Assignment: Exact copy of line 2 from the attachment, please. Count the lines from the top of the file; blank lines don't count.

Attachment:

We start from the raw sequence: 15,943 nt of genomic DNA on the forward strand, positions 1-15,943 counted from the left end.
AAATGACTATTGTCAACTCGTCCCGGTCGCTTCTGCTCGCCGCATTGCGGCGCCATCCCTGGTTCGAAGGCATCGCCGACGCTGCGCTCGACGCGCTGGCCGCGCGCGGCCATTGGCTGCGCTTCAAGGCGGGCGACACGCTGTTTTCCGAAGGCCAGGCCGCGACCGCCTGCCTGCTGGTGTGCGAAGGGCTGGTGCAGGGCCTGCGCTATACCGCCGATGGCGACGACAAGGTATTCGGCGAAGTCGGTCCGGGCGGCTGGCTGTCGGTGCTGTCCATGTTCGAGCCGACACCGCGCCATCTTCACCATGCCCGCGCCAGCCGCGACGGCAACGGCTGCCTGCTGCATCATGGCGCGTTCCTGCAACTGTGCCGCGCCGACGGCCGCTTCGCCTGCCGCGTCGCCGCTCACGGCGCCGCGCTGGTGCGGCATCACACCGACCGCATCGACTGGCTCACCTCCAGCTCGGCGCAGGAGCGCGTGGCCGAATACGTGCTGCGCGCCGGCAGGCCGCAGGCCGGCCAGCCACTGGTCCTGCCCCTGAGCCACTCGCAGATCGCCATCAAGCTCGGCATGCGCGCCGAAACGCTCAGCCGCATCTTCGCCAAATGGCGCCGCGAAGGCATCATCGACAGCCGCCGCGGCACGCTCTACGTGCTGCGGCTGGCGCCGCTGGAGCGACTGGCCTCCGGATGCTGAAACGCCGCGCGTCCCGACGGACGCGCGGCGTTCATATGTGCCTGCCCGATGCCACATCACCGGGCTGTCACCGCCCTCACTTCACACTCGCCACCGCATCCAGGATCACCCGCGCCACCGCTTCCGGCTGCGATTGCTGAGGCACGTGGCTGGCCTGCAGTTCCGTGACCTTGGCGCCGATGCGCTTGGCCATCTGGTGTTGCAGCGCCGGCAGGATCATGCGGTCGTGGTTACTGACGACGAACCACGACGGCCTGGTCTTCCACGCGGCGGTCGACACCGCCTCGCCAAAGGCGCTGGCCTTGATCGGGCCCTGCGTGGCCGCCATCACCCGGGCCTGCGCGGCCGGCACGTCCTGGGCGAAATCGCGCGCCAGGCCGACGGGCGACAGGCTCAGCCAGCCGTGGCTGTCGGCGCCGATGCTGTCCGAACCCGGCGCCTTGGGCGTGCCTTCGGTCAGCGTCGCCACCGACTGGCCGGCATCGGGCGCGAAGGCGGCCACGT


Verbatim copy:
AAATGACTATTGTCAACTCGTCCCGGTCGCTTCTGCTCGCCGCATTGCGGCGCCATCCCTGGTTCGAAGGCATCGCCGACGCTGCGCTCGACGCGCTGGCCGCGCGCGGCCATTGGCTGCGCTTCAAGGCGGGCGACACGCTGTTTTCCGAAGGCCAGGCCGCGACCGCCTGCCTGCTGGTGTGCGAAGGGCTGGTGCAGGGCCTGCGCTATACCGCCGATGGCGACGACAAGGTATTCGGCGAAGTCGGTCCGGGCGGCTGGCTGTCGGTGCTGTCCATGTTCGAGCCGACACCGCGCCATCTTCACCATGCCCGCGCCAGCCGCGACGGCAACGGCTGCCTGCTGCATCATGGCGCGTTCCTGCAACTGTGCCGCGCCGACGGCCGCTTCGCCTGCCGCGTCGCCGCTCACGGCGCCGCGCTGGTGCGGCATCACACCGACCGCATCGACTGGCTCACCTCCAGCTCGGCGCAGGAGCGCGTGGCCGAATACGTGCTGCGCGCCGGCAGGCCGCAGGCCGGCCAGCCACTGGTCCTGCCCCTGAGCCACTCGCAGATCGCCATCAAGCTCGGCATGCGCGCCGAAACGCTCAGCCGCATCTTCGCCAAATGGCGCCGCGAAGGCATCATCGACAGCCGCCGCGGCACGCTCTACGTGCTGCGGCTGGCGCCGCTGGAGCGACTGGCCTCCGGATGCTGAAACGCCGCGCGTCCCGACGGACGCGCGGCGTTCATATGTGCCTGCCCGATGCCACATCACCGGGCTGTCACCGCCCTCACTTCACACTCGCCACCGCATCCAGGATCACCCGCGCCACCGCTTCCGGCTGCGATTGCTGAGGCACGTGGCTGGCCTGCAGTTCCGTGACCTTGGCGCCGATGCGCTTGGCCATCTGGTGTTGCAGCGCCGGCAGGATCATGCGGTCGTGGTTACTGACGACGAACCACGACGGCCTGGTCTTCCACGCGGCGGTCGACACCGCCTCGCCAAAGGCGCTGGCCTTGATCGGGCCCTGCGTGGCCGCCATCACCCGGGCCTGCGCGGCCGGCACGTCCTGGGCGAAATCGCGCGCCAGGCCGACGGGCGACAGGCTCAGCCAGCCGTGGCTGTCGGCGCCGATGCTGTCCGAACCCGGCGCCTTGGGCGTGCCTTCGGTCAGCGTCGCCACCGACTGGCCGGCATCGGGCGCGAAGGCGGCCACGT